Texas is blessed with many natural resources that have long attracted people and businesses to convert these resources into useful items. In the Spanish colonial days, settlers planted and harvested sugar cane, then used chemical processing techniques to convert the cane to sugar and molasses. Early chemical manufacturing plants in Texas utilized minerals like limestone to make the cement used to bond bricks and stones into walls for buildings.
Then, in 1901, the great Spindletop oil well was discovered near Beaumont and the petroleum and petrochemical age began for Texas. Refineries soon followed to process the crude oil into fuels and lubricants.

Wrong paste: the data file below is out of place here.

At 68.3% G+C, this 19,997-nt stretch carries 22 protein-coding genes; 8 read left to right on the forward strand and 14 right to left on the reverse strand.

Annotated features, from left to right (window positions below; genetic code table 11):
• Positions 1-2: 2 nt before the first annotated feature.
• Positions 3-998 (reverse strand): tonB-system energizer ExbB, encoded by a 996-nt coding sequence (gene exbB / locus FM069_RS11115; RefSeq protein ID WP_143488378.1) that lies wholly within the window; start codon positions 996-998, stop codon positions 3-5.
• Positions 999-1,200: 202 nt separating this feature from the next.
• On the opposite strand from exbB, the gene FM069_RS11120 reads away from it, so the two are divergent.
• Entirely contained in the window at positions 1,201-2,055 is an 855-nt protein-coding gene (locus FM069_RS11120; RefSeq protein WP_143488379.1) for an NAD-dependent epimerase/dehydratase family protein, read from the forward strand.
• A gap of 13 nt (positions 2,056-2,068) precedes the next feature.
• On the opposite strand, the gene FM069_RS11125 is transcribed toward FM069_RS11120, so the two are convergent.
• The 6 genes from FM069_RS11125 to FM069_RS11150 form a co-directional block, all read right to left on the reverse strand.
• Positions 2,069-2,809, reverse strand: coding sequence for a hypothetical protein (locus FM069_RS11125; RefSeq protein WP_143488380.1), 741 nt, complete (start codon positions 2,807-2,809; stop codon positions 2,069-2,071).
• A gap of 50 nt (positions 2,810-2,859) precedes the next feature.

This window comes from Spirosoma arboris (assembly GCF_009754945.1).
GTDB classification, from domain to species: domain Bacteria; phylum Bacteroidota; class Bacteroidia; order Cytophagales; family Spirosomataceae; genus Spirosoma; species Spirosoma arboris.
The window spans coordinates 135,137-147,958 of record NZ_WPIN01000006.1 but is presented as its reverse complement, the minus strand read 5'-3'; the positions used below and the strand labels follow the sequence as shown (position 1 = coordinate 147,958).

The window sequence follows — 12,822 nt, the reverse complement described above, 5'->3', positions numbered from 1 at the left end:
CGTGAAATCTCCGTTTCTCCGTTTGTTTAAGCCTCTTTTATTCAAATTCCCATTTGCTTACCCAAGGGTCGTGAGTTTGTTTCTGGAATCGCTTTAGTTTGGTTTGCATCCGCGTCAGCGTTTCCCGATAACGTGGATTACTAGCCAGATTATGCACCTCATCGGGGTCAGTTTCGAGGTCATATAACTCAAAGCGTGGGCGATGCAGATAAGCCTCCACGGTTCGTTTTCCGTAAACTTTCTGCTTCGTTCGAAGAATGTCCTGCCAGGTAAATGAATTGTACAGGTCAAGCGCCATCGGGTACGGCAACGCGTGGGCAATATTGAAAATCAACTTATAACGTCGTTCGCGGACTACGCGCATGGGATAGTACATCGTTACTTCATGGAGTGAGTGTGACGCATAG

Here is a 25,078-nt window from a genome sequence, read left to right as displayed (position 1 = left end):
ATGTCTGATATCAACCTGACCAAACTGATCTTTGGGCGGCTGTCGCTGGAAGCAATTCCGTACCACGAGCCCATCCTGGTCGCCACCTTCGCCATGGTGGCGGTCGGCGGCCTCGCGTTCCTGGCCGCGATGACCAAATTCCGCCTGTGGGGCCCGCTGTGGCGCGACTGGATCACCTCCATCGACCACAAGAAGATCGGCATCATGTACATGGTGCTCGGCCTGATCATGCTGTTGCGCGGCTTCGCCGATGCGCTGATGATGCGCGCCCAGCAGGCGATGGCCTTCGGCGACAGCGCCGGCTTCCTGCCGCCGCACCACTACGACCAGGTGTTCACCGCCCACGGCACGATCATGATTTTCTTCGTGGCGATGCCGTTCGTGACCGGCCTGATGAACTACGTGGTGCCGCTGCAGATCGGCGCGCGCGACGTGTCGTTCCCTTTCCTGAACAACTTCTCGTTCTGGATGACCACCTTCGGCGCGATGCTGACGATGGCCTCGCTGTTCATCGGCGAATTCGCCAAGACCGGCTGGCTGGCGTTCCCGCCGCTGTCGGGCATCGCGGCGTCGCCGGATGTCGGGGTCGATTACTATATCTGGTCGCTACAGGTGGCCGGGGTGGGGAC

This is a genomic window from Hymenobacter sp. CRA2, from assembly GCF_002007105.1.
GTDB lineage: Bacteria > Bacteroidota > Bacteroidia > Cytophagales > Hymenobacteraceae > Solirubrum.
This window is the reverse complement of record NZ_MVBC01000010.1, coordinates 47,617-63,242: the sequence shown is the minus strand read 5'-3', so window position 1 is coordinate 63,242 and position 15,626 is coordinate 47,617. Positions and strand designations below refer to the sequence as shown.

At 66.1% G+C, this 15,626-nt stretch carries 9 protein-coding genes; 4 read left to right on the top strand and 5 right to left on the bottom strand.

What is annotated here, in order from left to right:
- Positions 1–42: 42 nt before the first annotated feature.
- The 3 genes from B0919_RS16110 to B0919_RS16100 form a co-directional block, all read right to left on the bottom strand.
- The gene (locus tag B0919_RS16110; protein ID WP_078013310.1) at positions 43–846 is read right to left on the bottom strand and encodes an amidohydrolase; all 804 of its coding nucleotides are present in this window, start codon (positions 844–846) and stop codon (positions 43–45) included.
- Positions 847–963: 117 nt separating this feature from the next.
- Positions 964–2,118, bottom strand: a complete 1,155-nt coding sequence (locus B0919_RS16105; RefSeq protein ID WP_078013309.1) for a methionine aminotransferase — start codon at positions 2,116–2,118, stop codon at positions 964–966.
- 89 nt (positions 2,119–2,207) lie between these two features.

The modern chemical industry in Texas began in a significant way at the onset of World War II. Large scale integrated factories were built to convert raw materials such as refined crude oil, natural gas and even seawater and salt into critical products necessary for the war effort, including magnesium for airplanes, synthetic rubber for tires and nylon for parachutes.
Rapid extension of the chemical industry followed World War II as the product focus turned from war materials to supplying an ever-growing host of items benefitting modern society. By the 1960's the chemical industry was established as a key element in the Texas economy and remains so today, resulting in hundreds of thousands of outstanding jobs, paying over a billion dollars in taxes each year and supplying hundreds of products used in our homes, the cars we drive, the clothes we wear, the food we eat, the medication we take and the health care supplies we use.